This summer, various high-level meetings took place at the Palais des Nations in Geneva around the world’s most pressing health, labor rights, and human rights issues. Representatives from governments, NGOs, the private sector, academia, and philanthropy convened to renew their commitments and reframe policies in light of recent events, such as the refugee crisis. As an intern with a small NGO, I attended the World Health Assembly, International Labour Conference, and Human Rights Council. After attending these meetings, I was convinced that strengthening civil society is one of the most important ways to enact social change.
Category Archives: Social Policy
Low-income families have historically struggled to access low-poverty neighborhoods through federal housing programs. They have been challenged by a number of barriers, from transportation to discrimination, and have been left with no other alternative but to move into areas of concentrated poverty. But with HOTMA, there is hope.
H.R. 3700, the Housing and Opportunity through Modernization Act of 2015 (HOTMA), has unanimously passed both the House and the Senate. President Obama is expected to sign this bill that updates several components of the nation’s low-income housing programs. Among other changes, the bill boosts an effective tool to serve low-income families: project-based vouchers. Continue reading →
Our new print edition is out! After months of hard work, the Sanford Journal of Public Policy is proud to announce that our Winter 2015 print journal is ready to go, and we couldn’t be more proud of it.
The New York Times just published an article detailing changes in newly-insured people through the Affordable Care Act, otherwise known as Obamacare.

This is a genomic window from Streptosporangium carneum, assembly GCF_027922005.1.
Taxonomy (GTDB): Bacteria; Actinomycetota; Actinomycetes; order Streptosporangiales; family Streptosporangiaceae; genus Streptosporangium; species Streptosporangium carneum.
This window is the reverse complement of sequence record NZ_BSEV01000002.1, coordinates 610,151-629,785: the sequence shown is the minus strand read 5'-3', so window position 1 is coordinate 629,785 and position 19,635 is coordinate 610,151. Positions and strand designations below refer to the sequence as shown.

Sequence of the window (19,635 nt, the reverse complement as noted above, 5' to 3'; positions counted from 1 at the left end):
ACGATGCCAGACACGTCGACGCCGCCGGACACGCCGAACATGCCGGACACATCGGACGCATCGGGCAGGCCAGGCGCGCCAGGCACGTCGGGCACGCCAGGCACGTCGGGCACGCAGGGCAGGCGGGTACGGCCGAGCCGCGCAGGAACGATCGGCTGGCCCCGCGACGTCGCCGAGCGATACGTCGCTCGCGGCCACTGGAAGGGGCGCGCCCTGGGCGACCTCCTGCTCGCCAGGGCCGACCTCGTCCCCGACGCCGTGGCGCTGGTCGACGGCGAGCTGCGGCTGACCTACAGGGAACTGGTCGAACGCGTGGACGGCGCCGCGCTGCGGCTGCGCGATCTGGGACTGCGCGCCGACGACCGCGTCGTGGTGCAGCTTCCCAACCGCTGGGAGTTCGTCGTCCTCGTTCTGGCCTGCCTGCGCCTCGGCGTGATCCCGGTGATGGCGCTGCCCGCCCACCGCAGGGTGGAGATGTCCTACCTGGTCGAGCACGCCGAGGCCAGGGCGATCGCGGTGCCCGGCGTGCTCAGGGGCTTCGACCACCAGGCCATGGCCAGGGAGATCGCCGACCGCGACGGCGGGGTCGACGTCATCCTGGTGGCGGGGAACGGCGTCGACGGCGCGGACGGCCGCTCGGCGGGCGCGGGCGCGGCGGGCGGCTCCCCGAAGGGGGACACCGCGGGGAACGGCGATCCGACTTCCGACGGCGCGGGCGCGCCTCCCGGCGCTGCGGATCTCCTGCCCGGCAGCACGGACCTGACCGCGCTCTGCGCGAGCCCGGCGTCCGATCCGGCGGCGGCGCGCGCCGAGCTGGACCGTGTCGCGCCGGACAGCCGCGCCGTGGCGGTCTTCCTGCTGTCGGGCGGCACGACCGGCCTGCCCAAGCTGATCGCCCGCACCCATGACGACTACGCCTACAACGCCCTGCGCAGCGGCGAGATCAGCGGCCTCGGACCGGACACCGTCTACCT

Since passage of the ACA, people have become insured for a variety of reasons. Some gained insurance through expanded Medicaid coverage. The below map is from The Advisory Board Company and shows states that accepted and denied the ACA’s Medicaid expansion.
The two maps do not coincide perfectly, but there are some correlations. Check out Arkansas, Kentucky, and West Virginia in relation to their non-Medicaid-expanded neighbors. Wisconsin, Pennsylvania, and Maine look similar on the first map for apparently different reasons.
What patterns do you see?
The issue of human trafficking is one that has garnered increased attention recently in national headlines and human rights discussions. With the U.N. approximating more than 2.5 million victims worldwide, and leaders like President Obama bringing trafficking issues to the forefront of domestic and international policy, little debate has arisen to dispute the consensus that global action be taken to correct this great injustice.
With North Carolina’s changing demographics come changing classrooms. Research from three Duke professors shows special risk factors for Hispanic children in the state.
The number of people migrating to the U.S. doubled between 1990 and 2008. By 2009, 38.5 million people in the US were foreign-born (around 12.5% of the total population). Most of the new migrants came from Mexico and elsewhere in Latin America. During this period, the destination of the families also switched from traditional places, like Texas and California, to new destinations—among them, North Carolina.